Melodeathcore. Is that even a genre? Well, it goes some way to describing what you can expect from the French sextet Betraying The Martyrs. It has to be said the prospect of this debut album has aroused a sizeable amount of interest with fans of modern metal slavering at the prospect of them building on the promise of their stunning EP 'The Hurt, The Divine, The Light'. Since then, though, a change of personnel with new vocalist Aaron Matts and guitarist Lucas D'angelo stepping in has led to a real colossus being born. This is music that will tear you apart with startlingly fresh-sounding bursts of power and then turn round and somehow soothe your frazzled senses by firing familiarity at you.
Their sound sticks a big dirty finger in the same holes that Winds Of Plague and Hope For The Dying, have been plugging of late; that whole sweeping symphonics meets hearty, visceral attack vibe. Being a Christian band, their music also comes with the inevitable well-meant messages which, depending on how observant you are, may either inspire or disaffect you. If it gives the band a passionate focus to really lay into their component parts, then you can always look to that as being the positive in such shenanigans. Passion in performance being, after all, the key to really making the biggest impact.
Their intro blusters in like the soundtrack to some blood-lusting, historical war movie. Symphonic strings, rippling piano arpeggios, fearsome chanting and drum-rolls all round. It stirs the blood and sets the scene for the onslaught of 'Martyrs' which blasts forth our first glimpse of Matts' gigantic death vocal, crammed with the most fulsome of lows. It grasps and shoves our heads into stirring ivory-key builds and emotion-soaked clean vocal which, upon first inspection, appears anything but out of place. There's an extra dimension which comes grunting spasmodically through in the technical guitar parts; parts that echo the djenty qualities of bands like Periphery and TesseracT. It's a repeating pattern that is only added to by the addictive hooks - the soulful choruses and flamboyant mini-beatdowns - in 'Man Made Disaster' and 'Because Of You'.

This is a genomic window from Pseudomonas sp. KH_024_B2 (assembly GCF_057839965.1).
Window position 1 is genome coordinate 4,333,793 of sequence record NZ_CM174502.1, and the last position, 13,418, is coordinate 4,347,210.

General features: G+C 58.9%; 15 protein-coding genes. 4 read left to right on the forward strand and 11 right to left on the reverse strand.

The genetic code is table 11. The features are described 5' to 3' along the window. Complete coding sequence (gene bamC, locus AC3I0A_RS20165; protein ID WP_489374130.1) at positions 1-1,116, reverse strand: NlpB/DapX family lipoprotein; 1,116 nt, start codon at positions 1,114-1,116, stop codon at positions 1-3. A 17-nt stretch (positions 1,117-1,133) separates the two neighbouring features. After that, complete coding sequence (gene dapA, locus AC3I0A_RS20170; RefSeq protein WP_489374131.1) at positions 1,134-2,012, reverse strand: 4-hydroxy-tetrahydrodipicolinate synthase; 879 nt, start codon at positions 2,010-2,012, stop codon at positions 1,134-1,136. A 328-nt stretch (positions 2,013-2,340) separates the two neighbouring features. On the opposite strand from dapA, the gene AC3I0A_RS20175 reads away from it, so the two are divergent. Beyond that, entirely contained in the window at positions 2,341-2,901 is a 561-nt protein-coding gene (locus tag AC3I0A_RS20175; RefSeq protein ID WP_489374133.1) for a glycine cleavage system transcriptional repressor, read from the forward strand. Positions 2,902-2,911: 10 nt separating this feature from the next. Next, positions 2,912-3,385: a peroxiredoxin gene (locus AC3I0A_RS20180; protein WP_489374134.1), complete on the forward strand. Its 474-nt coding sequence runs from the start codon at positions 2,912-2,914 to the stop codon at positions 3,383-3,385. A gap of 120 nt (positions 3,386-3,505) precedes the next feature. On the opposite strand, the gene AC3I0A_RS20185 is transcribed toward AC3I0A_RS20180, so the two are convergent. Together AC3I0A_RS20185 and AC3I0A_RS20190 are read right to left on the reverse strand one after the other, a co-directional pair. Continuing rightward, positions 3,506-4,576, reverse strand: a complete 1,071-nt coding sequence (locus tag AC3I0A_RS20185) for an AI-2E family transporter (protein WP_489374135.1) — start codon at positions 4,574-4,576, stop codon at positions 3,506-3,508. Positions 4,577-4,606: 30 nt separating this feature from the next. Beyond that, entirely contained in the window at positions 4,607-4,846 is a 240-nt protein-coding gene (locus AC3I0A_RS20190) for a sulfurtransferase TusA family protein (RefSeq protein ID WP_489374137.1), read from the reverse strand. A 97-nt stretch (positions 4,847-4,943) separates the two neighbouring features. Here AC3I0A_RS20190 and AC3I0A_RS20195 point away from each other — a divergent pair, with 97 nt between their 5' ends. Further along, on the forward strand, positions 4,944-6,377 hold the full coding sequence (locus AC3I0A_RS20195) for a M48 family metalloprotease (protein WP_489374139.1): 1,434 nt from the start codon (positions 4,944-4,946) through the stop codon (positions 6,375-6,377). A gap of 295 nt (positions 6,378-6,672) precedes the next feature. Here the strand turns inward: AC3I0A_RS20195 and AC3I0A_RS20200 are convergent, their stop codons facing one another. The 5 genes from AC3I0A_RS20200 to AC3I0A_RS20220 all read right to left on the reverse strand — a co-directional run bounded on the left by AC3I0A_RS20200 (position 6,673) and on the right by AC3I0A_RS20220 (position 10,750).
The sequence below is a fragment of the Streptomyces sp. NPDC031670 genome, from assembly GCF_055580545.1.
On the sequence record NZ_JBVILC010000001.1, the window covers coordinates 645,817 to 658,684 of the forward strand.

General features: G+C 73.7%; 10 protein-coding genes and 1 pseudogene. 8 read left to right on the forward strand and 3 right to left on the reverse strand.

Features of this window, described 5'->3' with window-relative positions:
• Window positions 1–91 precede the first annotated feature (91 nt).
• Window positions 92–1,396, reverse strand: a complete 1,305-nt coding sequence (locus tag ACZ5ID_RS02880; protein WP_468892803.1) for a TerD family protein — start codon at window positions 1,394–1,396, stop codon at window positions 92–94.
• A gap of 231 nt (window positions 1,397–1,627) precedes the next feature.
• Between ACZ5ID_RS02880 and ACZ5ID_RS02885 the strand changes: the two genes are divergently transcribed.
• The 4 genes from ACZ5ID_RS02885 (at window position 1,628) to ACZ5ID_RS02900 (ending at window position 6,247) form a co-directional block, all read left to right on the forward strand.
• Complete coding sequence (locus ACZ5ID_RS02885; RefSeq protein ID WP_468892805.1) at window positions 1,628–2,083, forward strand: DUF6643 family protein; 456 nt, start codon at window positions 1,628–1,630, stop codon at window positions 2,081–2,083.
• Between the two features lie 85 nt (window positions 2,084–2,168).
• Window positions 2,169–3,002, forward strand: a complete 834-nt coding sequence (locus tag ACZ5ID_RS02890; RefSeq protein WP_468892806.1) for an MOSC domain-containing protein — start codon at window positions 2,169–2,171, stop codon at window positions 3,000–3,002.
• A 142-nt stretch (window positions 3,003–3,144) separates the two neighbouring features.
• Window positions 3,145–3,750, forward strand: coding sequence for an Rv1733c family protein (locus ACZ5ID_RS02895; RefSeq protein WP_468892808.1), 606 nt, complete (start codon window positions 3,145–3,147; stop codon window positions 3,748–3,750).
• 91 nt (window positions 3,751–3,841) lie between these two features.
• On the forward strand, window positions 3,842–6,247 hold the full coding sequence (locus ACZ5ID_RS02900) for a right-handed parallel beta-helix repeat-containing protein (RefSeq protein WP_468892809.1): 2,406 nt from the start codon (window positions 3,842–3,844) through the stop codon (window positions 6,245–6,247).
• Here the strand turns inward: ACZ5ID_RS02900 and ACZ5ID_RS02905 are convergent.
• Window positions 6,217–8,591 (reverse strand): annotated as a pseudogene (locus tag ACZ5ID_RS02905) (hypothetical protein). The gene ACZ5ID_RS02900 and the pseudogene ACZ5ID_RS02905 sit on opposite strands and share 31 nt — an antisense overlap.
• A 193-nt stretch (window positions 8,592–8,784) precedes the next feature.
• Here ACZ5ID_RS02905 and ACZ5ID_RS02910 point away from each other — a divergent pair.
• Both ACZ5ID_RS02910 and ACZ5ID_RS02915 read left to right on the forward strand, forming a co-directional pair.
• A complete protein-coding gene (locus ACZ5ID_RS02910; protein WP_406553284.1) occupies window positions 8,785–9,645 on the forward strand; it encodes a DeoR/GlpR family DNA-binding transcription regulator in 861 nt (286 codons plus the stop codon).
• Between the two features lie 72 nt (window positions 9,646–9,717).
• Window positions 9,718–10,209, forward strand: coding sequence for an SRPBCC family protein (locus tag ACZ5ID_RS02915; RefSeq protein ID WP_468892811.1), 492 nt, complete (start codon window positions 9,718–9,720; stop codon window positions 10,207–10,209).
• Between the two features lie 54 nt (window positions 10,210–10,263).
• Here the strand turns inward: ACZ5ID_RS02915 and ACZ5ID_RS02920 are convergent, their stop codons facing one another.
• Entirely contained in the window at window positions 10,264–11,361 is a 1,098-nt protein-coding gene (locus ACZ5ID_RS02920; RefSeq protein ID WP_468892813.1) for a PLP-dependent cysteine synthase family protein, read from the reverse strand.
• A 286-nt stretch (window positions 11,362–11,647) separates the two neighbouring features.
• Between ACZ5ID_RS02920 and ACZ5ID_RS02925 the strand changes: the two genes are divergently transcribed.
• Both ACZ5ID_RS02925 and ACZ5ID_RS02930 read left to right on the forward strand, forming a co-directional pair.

Now... have you ever wondered what atmospheric metal dubstep might sound like? Check out "Liberate Me Ex Inferis". It drags you in with a big industrial swirling, reminiscent of something Jean-Michel Jarre might produce, then rapidly transforms into a vast beast inhaling and exhaling through a gas mask. It's one scary-arsed sound but even this is out-mentalled by the crashing track that follows. 'Leave It All Behind' crushes and drives itself into steep climbs before stalling to loop and spin crazily out of control. It's a bone fide lunatic and it should come with a health warning.
Track after track the band dig at your senses, sinking their instruments of torture into flesh time and time again. Not taking the somewhat suspect wholly-clean soft rock number, 'Azalee', (yes, a soft rock number) into account, the band's only real weakness is at the points where the softer, heartfelt vocal parts step out from knitting together the dark and the light. These moments come when the music dips and they step forward. These are also the moments where their rise and fall begins to sound quite similar in construct from track-to-track. When they're in there with the bottom-end pit-worthy powerhousing (on tracks like 'Life Is Precious') there isn't a problem but, when they aren't (for instance, 'Leave It All Behind'), they sound repetitious and far less addictive than they should be. They become without doubt the focus (the parts that unite the crowd; the singalong; the fists-to-the-sky moments) so that's where the songwriting needs to step up another notch for future albums. Other than that, I'm just... well... speechless.